Maybe. Far too close to the drop-off for comfort. She set her feet carefully, testing each step as she made a downward diagonal tack to the humped shape that might be the rude Quebecer who had planned to leave her to die under a boulder. He groaned when her movements bounced bits of rock off his head. He was alive. She let go of the breath she hadn’t known she was holding. She tipped her toes down, letting herself slide to point a few feet below him, then leaned forward. “Hello? Are you all right?” The day’s light was nearly gone, but she could see a lump and dark smears above his left eye. She tugged her sleeve down and mopped gently at the smudges on his face, then quickly moved to brace his head as he pulled away from the pressure. “No, no, don’t move yet.

Open your eyes. Can you tell me your name?” His eyes opened slowly, blinking in the gloom. He squinted at her and tried to move his head out of her grasp. “No! Don’t move, okay? I’ve got a light.” He muttered something but stayed still, and she slowly pulled her hands away, ready to push him down if he tried to get up. She pulled the flashlight out of its holder on her hip, thankful it had survived the slide, and played the light quickly over his legs and torso. His jeans were ripped and his hands battered, but all his parts seemed to be attached to each other in the correct order. She breathed a heavy sigh of relief. She hadn’t been sure what she was going to do if he wasn’t able to walk off the mountain. She switched the light to her other hand and directed it at the knot on his forehead.

It was big, and getting bigger—almost as she watched—but the bleeding had slowed to an ooze. His dark hair was matted with blood at the hairline, but soft and rain-cleaned where the blood hadn’t trickled. “I think this is going to be all right. Looks like you took a glancing blow instead of a direct hit.” He opened his eyes and she flicked the flashlight beam at them to see the pupils constrict. He brought his hand up to block the assault and she directed the light at the ground. “Sorry about that. You ready to try getting up? Go slow. Can you move your feet?” His feet moved back and forth, then his legs, and then he was pushing himself unsteadily to a seated position. He put a hand to his waist at the back, then touched his forehead and winced.

He squinted at her again. “Who are you?” “Right.” She held the flashlight to the side and shone it at her face. “Remember now? My name is Mia.” “Ya, oui. The damsel in distress.” He cocked his head and grinned at her. A dimple showed in his cheek. “I am Remy. I was going to rescue you.

” She bet he practiced that smile in front of a mirror. Her teeth clenched, but she smiled anyway. “Were you? Looked to me like you were going to leave me there and take off with your friends.” His smile dropped away and she thought his face tightened, but in the weak glow of the flashlight, it was hard to be sure. He shook his head, then grimaced and squeezed his eyes closed for a second before looking at her. “I was going to come back for you. Trust me, they’re not the kind of people you want to know.” He spread his hands wide. His voice had the musical cadence of a born and bred francophone. “You see ’em anywhere? They left me for dead and took off.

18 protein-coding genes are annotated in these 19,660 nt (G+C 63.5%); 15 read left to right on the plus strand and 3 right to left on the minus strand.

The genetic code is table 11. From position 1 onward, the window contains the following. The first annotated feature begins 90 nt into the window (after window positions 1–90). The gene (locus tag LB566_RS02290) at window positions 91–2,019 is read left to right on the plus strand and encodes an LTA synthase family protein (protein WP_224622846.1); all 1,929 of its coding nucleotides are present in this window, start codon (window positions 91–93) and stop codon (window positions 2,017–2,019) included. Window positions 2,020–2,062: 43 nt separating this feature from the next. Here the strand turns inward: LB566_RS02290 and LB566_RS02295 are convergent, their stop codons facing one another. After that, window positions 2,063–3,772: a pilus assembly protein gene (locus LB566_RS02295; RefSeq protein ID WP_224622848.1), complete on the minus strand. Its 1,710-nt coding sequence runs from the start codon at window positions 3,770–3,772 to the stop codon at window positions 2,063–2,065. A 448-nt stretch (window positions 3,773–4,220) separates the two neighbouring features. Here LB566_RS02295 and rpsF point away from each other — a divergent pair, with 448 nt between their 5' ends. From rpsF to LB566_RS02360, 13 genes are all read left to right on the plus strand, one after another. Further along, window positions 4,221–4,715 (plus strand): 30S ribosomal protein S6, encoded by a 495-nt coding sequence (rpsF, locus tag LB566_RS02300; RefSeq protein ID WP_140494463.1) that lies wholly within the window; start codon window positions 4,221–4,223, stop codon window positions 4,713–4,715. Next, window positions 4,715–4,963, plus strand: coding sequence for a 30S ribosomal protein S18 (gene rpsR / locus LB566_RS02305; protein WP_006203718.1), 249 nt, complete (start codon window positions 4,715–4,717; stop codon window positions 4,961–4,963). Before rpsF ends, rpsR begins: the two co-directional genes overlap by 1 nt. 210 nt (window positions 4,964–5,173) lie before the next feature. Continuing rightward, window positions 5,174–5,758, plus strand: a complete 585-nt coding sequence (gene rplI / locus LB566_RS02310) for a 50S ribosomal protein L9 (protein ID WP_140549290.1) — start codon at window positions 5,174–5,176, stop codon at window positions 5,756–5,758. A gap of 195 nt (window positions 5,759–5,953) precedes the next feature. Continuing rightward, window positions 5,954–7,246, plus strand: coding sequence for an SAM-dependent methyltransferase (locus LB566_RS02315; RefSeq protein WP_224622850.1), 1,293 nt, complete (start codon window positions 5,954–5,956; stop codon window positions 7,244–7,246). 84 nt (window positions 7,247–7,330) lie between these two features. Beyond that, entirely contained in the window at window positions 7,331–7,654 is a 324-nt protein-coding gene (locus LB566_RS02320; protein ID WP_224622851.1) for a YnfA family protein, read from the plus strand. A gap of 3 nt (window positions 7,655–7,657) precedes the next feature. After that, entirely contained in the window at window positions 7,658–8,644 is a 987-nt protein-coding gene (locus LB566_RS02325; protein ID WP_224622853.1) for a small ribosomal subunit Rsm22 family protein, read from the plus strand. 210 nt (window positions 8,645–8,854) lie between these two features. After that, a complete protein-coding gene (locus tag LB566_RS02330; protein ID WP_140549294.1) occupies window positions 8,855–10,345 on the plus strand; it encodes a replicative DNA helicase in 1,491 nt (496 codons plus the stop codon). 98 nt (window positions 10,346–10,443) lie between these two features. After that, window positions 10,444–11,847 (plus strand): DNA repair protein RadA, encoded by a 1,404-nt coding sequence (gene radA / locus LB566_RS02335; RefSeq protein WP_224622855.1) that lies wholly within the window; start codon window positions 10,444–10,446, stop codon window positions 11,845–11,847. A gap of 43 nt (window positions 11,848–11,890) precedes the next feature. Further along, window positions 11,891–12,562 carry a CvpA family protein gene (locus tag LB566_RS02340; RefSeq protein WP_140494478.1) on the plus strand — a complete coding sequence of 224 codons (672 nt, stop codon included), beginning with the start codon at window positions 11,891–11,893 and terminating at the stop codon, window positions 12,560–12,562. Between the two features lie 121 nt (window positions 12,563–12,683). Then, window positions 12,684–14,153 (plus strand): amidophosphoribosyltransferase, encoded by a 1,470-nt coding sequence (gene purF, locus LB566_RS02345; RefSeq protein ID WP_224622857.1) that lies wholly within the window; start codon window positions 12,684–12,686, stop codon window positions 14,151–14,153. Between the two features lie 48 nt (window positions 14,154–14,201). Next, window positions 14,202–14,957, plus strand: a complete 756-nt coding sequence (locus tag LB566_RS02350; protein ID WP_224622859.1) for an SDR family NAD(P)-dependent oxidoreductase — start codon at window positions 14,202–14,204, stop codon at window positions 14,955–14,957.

” Well, that was…odd. What was he doing with them, then? Thunder rumbled in the distance and a cold breeze lifted the tatters of Mia’s poncho. It didn’t matter. He was alive. As long as he could get himself wherever he was going, her work here was done. “Well, we should follow their example and get out of the danger zone. Can you walk?” She held out a hand, but he ignored it and levered himself to his feet. She moved to the side to give him more room. “Course I can walk. What kind of rescue would this be if you have to carry me?” Without even looking, she knew the grin was back on his face and she rolled her eyes as she started walking.

“Let’s be clear. I am not a damsel in distress; you are not Prince Charming; and this is not a story we’ll be telling our grandkids. You can get back to your camp?” The slope shifted as he took a couple of long strides to catch up to her. “Oh no. Maman would skin me alive if I left you out here on your own. I will walk you back to your camp. You can tell me all about why you’re on the mountain.” She tried to walk faster, but the shale was slipping and sliding under her feet. She waved the hand holding the flashlight, sending the beam of light playing crazily overhead. “I’m a wildlife biologist.

It’s my job to be on the mountain, so there’s no need to walk me home. I have a GPS. My coordinates are plugged in. I’m all—” The rock beneath her front foot swooshed out from under her. She was suddenly facing the edge of the cliff and tilting inevitably toward oblivion. “Damn!” A strong hand yanked her backward and then she was tight against his chest, listening to his heart firing rapidly beneath her cheek. Despite her earlier brief flirtation with the idea of surrender, Mia was suddenly, fiercely, happy to be alive. She tightened her hold around Remy’s waist, and heard the rush of blood in her ears slow to match time with his heart. His pulse was already decreasing, lulling hers into following suit. He’d been frightened for her, but was recovering fast.

A risk-taker, then. Someone who thrived on dangerous situations and was able to modulate his physical responses well. And he swore as well in English, as he did in French. He made no effort to move her from him, but rubbed her back soothingly. The shock drained away, and her nerves started to ping as his hand left trails of sensation along her spine. “Okay?” he asked. She took a deep breath, and shivered as her chest brushed against his. Just adrenalin. It was just adrenalin, and a perfectly natural response under the circumstances. She stepped gingerly away from his heat.